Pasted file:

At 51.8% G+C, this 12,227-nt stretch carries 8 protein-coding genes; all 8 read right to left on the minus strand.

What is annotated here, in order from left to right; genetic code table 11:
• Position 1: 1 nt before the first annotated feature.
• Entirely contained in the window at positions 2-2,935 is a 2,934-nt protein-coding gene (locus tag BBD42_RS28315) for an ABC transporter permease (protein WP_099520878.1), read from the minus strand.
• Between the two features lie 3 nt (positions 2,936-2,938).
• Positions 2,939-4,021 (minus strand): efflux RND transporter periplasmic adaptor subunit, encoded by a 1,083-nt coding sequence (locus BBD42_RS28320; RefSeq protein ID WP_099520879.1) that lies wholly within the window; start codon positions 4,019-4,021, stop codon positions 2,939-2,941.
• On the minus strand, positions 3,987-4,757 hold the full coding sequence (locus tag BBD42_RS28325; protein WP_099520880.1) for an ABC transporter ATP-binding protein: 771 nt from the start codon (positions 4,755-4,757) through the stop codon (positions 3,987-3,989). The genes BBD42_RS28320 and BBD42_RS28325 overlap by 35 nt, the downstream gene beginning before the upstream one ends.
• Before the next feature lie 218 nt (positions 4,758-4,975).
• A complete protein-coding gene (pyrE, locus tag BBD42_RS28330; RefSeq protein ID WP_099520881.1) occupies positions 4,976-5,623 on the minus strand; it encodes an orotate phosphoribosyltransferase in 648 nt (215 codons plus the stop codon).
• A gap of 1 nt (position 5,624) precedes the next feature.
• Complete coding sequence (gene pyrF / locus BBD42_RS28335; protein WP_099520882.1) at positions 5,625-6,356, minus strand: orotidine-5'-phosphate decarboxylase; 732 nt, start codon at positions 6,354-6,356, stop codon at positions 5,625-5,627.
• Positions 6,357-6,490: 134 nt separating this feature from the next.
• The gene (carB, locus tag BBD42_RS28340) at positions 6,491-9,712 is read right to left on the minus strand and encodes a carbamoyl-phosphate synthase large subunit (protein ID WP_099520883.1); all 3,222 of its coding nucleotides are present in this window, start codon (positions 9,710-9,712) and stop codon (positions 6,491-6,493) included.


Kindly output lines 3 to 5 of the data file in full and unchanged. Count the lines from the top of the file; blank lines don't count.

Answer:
• Position 1: 1 nt before the first annotated feature.
• Entirely contained in the window at positions 2-2,935 is a 2,934-nt protein-coding gene (locus tag BBD42_RS28315) for an ABC transporter permease (protein WP_099520878.1), read from the minus strand.
• Between the two features lie 3 nt (positions 2,936-2,938).